Nighoj Kund : The Natural Potholes

Nighoj is a tiny village between the Kukadi and Ghod rivers, about 90km from Pune. We had read about the naturally made ‘potholes’ in the small gorges of the river Kukadi, called Nighoj Kund, and were very keen to visit it.  We chose to drive from Mumbai via the scenic Malshej Ghat, catching the NH222, crossed Alephata, took a right from Takali Dhokeshwar on SH50, continued tip Kanoor, took a right, drove through rural roads until we reached NH51, continued on that for some time and finally reached Nighoj Village. Just ask anyone for directions to the Nighoj Kund, and they will be able to point.

Geologists say these potholes are the result of a once excessive rainfall in this region, leaving to the huge force of the Kukadi river carrying and swirling boulders amongst these gorges, grinding them into these shapes. Sounds reasonable, and looks gorgeous.

Note: We didn’t find anything to eat at Nighoj. We had lovely kadi-vada though on the NH222.

We went in early monsoons, June 22.

The beautiful drive through Malshej Ghat.
The hills at Malshej Ghat with monsoon clouds enveloping them.
Sunglight and shade.
Sunlight and shade.
Clouds over sugarcane fields near Lenyadri.
We stopped at Bhola Vada Pao Centre for a surprise snack of Kadi Vada. I never knew Kadi was had in traditional Maharashtrian cooking and that too, with vada. This energetic young woman commanded the little ‘cafe’ with much elegance.
The landscape had changed from the wet green to dry and golden by this time, as we approached Ahmadnagar. This highway, the NH222, connects to Ahmadnagar.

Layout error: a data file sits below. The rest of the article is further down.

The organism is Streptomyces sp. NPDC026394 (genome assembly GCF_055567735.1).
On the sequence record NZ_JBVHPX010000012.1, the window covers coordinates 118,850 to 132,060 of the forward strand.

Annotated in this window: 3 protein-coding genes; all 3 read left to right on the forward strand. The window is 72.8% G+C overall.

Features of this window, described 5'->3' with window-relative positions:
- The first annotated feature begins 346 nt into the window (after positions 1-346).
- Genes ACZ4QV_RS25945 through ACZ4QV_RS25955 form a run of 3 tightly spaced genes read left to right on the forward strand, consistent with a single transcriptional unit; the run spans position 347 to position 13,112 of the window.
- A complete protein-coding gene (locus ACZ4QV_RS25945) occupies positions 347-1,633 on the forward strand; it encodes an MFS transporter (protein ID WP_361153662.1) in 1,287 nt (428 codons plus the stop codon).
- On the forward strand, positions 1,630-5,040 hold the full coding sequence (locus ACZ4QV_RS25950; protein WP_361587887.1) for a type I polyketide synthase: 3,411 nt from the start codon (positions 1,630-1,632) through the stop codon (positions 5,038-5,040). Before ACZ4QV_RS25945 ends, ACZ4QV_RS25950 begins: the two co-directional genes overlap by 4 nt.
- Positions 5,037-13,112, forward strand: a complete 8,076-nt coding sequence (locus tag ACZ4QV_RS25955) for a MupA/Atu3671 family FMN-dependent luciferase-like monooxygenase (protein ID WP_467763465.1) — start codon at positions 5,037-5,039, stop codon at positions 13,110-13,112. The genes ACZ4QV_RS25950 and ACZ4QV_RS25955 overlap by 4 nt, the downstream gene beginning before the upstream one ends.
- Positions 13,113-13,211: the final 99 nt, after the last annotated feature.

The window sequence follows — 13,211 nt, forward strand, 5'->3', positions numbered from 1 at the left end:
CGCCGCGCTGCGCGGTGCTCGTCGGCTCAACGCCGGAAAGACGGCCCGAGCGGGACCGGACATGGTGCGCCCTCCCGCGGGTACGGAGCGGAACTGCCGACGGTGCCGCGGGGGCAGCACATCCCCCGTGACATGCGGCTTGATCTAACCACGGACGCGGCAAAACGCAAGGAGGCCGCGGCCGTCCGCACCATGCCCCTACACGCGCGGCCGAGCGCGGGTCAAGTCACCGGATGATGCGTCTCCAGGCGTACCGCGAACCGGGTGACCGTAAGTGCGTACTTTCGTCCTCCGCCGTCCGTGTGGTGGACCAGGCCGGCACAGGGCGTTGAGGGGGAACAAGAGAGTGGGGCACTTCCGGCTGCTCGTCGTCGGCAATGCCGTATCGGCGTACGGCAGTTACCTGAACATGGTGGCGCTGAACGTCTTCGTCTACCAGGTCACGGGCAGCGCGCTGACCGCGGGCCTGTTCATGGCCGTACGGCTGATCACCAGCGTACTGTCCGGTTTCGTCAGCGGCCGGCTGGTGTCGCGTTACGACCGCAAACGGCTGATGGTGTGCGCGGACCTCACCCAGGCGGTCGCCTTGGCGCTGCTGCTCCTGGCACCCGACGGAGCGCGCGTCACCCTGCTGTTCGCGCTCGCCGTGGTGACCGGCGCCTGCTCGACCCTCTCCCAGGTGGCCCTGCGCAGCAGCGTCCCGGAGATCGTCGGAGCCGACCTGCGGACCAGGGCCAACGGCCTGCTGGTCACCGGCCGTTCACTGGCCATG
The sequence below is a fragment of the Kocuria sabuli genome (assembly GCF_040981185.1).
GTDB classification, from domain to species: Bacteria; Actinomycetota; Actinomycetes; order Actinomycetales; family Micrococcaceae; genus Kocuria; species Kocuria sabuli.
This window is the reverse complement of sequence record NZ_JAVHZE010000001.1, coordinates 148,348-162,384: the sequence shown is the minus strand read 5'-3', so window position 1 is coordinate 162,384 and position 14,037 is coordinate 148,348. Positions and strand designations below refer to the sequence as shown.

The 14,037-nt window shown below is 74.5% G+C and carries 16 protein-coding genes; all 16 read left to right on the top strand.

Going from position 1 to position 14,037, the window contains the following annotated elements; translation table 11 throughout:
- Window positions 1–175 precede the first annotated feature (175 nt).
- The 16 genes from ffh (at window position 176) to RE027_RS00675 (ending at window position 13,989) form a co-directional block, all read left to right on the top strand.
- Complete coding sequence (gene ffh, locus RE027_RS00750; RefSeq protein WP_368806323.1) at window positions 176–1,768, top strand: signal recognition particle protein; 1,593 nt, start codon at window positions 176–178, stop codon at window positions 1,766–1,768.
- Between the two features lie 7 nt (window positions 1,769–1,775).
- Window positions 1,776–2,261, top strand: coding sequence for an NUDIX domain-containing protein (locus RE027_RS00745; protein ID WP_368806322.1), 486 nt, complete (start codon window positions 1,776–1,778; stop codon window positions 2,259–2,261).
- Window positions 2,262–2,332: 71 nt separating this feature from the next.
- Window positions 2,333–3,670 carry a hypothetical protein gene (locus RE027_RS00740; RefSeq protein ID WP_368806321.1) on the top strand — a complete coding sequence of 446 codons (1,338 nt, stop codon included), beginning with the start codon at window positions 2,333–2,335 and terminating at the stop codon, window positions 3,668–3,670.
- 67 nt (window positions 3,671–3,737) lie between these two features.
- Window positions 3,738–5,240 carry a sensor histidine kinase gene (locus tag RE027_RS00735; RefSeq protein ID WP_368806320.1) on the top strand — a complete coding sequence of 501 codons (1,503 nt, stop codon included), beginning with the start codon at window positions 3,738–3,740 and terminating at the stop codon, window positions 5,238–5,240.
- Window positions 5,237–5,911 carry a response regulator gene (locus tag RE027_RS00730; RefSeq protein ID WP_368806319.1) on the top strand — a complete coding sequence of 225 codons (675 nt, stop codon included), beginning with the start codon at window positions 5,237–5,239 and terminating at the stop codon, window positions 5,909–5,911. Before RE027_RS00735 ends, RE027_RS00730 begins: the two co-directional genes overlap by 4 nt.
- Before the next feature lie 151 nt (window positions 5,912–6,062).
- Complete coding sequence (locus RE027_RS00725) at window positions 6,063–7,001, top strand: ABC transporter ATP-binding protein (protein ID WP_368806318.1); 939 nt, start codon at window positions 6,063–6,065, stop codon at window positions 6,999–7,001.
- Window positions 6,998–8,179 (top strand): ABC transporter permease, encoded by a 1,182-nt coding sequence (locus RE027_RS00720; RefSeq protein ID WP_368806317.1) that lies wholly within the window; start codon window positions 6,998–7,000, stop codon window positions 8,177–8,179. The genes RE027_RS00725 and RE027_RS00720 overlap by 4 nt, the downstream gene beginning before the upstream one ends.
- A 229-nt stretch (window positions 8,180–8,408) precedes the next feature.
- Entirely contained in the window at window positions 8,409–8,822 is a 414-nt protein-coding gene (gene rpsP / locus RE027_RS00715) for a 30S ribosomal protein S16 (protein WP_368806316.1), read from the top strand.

The Bhola Vada Pao Centre.
Finally at the Nighoj Kund. The river running through the gorge is Kukadi. The Malganga Temple is visible in the top right.
The Nighoj Kund…
A new suspension bridge has been built over the two banks connecting both the temples.
The walls of the gorge.
The place is unfortunately littered with food plates, human excreta, discarded clothes, what not. Unfortunately, we have treated our rivers like a garbage bin. That’s me in the frame, taking this shot.
A wider view of the Nighoj Kund.
These rock formations are amazing.
Sunlight leaks into a pothole.
This place attracts a lot of tourists, most coming for the Malganga Temple.
I could spend a week here, shooting the amazing rock formations.
Love the colours…
Every pothole has an interesting architecture…
From one pothole into another.
I wonder how many years it took for this formation to take place. And I wonder how many years will it last now…
On the way back we stopped by to shoot this little dam/weir on the Ghod river. The breeze was strong enough to shake the camera. I saw two wild geese fly overhead. These semi arid regions must have once seen abundant wildlife.
A village woman stands outside her traditional house in Nighoj.



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